Your Nanny Search - Planning Your List of Questions to Ask!

It takes a big heart (and a lot of patience) to help shape little minds!

It takes a big heart (and a lot of patience) to help shape little minds!

Last week, I wrote about why working with a nanny agency might be a good fit for your busy lifestyle. I mentioned that in any nanny search (whether you work with an agency or not), defining your family's needs before you begin interviewing nannies is key.

I've often heard, “but I've never had a nanny before, Kelley – how do I even know what to look for if this is uncharted territory for us?” I get it and it's a totally fair question. Searching for a nanny can be a nerve-wracking experience! Hopefully, today, I can help you come up with a game plan as you proceed.

*this list is by no means exhaustive - it's a guide to help you get you started if you're feeling stuck!

The very first question I would ask myself if I were you is this: Who are we as a family?

  • Are you religious? If so, is it important to have a nanny who shares those same values? Or is it okay to have a nanny who is willing to learn? Or perhaps your nanny's religion is a non-issue for you.
  • Are you conservative? Soft spoken? The opposite? How do you feel about having a nanny with tattoos or non-traditional hair color?
  • Would you consider hiring a "manny?" (yep, that's a thing and they're pretty popular in some areas)
  • Is your family athletic? Musical? Into books? Maybe baking is your thing. What are your hobbies? Finding a nanny with similar interests can be such a great thing!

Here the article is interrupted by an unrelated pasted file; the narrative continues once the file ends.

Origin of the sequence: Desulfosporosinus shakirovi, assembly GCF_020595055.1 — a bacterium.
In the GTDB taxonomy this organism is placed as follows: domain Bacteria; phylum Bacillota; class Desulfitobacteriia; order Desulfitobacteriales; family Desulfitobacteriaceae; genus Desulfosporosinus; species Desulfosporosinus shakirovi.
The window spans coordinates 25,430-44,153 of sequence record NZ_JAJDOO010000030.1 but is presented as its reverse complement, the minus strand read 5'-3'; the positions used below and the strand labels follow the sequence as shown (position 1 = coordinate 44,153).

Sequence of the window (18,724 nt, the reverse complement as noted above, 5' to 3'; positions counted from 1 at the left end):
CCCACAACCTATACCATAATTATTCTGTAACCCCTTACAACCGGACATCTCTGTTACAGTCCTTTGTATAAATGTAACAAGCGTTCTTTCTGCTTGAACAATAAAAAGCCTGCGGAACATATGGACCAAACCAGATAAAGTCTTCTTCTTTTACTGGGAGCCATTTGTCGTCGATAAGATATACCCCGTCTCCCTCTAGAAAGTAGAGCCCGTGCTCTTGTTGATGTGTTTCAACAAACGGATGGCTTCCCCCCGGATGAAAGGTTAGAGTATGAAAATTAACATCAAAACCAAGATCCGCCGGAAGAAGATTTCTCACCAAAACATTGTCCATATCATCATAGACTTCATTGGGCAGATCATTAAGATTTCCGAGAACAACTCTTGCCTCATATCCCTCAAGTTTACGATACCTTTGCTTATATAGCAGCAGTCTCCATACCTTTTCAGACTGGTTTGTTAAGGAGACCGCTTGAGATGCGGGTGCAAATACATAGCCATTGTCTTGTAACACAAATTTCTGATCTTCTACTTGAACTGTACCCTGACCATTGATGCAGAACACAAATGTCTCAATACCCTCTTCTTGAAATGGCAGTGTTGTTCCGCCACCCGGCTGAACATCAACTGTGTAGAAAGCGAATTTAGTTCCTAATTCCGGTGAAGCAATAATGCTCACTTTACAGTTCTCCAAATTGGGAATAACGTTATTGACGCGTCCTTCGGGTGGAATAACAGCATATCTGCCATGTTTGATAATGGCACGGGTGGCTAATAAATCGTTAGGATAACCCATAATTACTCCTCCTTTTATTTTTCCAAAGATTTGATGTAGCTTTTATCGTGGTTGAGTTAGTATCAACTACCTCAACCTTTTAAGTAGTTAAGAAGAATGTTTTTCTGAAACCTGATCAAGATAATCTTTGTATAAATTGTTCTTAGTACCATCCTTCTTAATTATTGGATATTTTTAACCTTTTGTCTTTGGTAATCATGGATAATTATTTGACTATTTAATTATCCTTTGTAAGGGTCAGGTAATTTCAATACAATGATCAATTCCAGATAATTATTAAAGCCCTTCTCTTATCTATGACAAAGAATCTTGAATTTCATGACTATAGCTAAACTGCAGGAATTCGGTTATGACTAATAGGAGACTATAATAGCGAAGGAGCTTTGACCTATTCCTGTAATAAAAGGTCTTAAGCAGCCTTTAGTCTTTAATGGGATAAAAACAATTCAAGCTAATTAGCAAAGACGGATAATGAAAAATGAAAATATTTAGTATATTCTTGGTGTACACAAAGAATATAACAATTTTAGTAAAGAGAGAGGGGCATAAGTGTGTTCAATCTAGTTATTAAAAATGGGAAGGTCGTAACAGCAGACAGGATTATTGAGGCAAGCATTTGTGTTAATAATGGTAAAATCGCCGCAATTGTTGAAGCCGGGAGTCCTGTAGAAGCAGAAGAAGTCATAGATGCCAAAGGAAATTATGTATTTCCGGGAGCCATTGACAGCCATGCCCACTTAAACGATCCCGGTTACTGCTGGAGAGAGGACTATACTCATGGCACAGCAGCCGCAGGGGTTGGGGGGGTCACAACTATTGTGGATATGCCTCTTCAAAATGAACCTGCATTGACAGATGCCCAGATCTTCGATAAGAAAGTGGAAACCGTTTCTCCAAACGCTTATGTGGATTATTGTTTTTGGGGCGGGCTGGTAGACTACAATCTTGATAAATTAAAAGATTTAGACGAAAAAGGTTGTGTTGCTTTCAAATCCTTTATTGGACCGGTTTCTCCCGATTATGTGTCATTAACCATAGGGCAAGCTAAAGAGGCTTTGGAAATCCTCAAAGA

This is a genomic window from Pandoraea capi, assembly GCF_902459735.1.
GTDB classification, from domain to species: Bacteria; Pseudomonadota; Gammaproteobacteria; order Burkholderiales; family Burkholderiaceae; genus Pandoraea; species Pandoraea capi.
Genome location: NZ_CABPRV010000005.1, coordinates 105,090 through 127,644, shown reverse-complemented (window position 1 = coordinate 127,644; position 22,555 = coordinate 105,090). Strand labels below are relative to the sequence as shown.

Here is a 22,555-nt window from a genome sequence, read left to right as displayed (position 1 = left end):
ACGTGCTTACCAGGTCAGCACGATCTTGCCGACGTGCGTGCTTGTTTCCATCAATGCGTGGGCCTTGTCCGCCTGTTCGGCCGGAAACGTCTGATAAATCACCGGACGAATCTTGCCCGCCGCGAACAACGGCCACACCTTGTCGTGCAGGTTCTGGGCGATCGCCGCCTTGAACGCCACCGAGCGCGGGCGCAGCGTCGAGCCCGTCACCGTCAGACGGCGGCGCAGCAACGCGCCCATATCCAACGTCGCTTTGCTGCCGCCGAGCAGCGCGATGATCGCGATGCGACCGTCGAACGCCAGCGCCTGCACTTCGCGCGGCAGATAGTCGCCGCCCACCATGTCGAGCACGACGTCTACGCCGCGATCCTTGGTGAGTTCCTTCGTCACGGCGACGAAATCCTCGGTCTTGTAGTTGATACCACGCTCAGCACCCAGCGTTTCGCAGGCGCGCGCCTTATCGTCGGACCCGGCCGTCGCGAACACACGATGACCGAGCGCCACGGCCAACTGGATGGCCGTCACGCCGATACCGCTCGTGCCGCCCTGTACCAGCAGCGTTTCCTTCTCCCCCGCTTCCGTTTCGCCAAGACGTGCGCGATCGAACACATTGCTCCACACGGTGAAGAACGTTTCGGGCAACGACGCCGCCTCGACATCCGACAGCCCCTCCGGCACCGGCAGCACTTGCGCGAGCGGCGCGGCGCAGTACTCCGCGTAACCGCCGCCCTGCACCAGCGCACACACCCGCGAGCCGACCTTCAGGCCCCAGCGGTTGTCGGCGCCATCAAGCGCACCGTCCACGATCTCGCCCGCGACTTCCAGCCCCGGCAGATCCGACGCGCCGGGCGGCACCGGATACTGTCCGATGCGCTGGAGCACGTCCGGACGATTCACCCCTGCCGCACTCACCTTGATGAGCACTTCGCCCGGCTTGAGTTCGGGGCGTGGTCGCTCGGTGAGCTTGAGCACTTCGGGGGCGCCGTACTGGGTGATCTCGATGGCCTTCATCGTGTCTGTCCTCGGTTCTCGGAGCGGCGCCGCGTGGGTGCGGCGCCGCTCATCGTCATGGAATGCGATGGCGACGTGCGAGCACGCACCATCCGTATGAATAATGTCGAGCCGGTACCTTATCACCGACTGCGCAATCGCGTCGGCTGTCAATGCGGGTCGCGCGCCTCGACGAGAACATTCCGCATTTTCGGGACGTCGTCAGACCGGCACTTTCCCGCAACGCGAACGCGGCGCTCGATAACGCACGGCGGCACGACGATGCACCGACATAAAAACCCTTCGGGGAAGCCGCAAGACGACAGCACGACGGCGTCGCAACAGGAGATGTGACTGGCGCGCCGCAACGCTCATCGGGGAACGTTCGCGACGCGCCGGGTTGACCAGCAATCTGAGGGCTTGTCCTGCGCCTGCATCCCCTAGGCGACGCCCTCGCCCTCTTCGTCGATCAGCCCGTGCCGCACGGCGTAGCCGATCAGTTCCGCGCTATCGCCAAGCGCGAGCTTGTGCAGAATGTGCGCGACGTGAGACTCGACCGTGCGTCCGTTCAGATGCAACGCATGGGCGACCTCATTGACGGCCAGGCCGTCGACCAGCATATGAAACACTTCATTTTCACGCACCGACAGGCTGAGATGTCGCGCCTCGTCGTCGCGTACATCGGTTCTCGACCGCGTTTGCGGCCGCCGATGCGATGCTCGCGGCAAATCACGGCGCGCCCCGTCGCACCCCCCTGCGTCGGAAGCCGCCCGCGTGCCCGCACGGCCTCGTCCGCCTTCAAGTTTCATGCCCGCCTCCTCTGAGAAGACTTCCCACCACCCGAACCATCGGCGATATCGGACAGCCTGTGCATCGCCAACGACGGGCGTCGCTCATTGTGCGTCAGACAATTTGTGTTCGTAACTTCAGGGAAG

Next, think about your family's day-to-day agenda.

  • Do you need a nanny who has flexibility in her schedule? What about weekends?
  • What about your child/ren? What are their ages? Is your family's method child led or do you have a routine that needs to be followed?

Finally, start putting together a job description.

  • Do you prefer a nanny who is 100% there to care for your children and only your children or do you prefer to have someone who can help out around the house, too?
  • Do you need a nanny who has a driver's license?
  • Will you need your nanny to travel with you occasionally? If so, how often?

 

These are just a few, good questions to get you started. Once you get going, you'll be able to come up with a solid list that will be right for you. Every family's needs are different - asking yourself these questions (and more) helps you identify who you are and what sort of nanny might be a good fit. People who don't do their ground work sometimes hire nannies who aren't right for their family. Miscommunication and tension which sometimes puts a family in the position of needing to dismiss that nanny can be incredibly stressful for everyone involved, including your little one/s. Your day-to-day lives will be disrupted and you'll end up spending more money and time scrambling to find someone new. Not fun for anyone involved!

But with a little preparation and a few deep breaths, you can put your worries to rest. Prepare your list of questions. Modify it as needed. As your friends with nannies about their experiences but don't worry if your list isn't the same as theirs - as I said before, every family's needs are different. Speak with a nanny agency if you feel more comfortable with some outside help.

When all's said and done, the right nanny is going to grow with your family. Conflict will be rare and you'll work together to form a good communication style. Best of all, this is will exhibit positive relationships for your children which will help them feel safe, secure, and confident – and that, my friends, is where it's at!

You've got this, mamas (and dads)!

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    When I started reading this, I couldn't help but think of the brilliant movie Mrs. Doubtfire and how many interviews they conducted before they chose the perfect nanny...the father (Robin Williams), disguised as the ideal nanny for their family. I love the way you laid out the questions and the thinking process to streamline the choosing, Kelley. It isn't an area I don't have any experience with personally, although I know it is such an important issue for many families now.

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